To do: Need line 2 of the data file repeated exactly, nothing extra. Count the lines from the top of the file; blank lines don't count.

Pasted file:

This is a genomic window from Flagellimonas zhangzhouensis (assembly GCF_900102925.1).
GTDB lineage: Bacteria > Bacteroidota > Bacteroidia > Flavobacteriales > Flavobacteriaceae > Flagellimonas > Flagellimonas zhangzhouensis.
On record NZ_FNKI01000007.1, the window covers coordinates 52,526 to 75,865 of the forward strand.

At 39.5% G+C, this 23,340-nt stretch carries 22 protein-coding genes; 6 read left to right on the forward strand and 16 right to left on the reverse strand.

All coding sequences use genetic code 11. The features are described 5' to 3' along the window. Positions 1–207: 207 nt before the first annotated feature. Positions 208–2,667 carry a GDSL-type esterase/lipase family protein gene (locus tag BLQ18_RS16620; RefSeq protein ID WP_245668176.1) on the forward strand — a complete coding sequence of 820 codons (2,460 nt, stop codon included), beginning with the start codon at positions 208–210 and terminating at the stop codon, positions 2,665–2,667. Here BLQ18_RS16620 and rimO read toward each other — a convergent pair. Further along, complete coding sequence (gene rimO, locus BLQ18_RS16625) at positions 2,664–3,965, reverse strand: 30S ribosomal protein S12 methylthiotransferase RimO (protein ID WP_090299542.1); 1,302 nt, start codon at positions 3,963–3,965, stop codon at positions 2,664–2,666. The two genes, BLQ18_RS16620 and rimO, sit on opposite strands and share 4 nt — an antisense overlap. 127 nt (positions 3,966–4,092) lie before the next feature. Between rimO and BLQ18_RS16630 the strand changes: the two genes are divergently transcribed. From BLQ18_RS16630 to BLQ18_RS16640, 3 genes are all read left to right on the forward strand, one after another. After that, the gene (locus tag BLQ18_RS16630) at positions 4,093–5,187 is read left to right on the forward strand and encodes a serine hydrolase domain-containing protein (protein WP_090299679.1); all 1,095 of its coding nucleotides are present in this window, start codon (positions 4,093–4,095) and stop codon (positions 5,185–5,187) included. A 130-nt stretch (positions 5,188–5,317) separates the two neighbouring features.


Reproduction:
GTDB lineage: Bacteria > Bacteroidota > Bacteroidia > Flavobacteriales > Flavobacteriaceae > Flagellimonas > Flagellimonas zhangzhouensis.